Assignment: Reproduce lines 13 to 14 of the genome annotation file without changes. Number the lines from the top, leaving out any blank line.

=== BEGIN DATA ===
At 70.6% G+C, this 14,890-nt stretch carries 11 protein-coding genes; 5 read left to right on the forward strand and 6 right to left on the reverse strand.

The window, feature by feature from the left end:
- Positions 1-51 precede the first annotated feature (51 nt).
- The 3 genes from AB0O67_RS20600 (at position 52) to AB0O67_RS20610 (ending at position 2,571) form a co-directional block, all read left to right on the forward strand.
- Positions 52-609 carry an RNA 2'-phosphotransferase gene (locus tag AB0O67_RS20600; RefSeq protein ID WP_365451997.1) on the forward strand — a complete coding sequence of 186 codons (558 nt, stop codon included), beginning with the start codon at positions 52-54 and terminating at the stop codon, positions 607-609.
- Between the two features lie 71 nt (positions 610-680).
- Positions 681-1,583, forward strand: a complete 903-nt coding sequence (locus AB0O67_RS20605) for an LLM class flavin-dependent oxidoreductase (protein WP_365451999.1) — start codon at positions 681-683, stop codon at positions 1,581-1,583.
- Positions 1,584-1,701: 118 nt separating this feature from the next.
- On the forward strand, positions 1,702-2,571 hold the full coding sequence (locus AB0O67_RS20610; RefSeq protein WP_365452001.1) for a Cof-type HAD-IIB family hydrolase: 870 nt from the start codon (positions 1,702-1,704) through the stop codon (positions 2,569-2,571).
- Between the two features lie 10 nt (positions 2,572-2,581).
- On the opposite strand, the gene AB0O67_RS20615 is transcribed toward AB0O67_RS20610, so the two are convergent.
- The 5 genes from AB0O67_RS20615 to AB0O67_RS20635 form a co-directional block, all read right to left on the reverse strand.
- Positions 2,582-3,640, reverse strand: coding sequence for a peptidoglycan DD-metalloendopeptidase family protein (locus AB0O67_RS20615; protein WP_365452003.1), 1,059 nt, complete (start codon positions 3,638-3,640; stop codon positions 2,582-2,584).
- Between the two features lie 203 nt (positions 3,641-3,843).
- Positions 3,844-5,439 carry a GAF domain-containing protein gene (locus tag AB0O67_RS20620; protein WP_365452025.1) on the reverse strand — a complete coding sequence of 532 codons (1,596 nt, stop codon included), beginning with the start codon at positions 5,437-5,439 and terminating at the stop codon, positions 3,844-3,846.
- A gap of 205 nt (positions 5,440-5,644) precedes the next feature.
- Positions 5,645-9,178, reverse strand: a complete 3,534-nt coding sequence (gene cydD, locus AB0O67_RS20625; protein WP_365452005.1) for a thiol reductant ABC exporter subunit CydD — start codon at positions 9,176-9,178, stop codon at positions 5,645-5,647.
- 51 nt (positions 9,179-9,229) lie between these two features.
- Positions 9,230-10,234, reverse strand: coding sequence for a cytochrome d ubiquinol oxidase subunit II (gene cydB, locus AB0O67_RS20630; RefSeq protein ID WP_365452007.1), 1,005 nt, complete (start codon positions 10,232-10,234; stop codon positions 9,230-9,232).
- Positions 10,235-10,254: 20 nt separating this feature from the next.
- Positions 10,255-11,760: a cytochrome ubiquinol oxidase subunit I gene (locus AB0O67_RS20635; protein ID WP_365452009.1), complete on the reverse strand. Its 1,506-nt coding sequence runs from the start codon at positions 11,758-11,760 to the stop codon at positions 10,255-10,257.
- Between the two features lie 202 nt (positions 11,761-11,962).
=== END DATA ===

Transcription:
- Positions 2,582-3,640, reverse strand: coding sequence for a peptidoglycan DD-metalloendopeptidase family protein (locus AB0O67_RS20615; protein WP_365452003.1), 1,059 nt, complete (start codon positions 3,638-3,640; stop codon positions 2,582-2,584).
- Between the two features lie 203 nt (positions 3,641-3,843).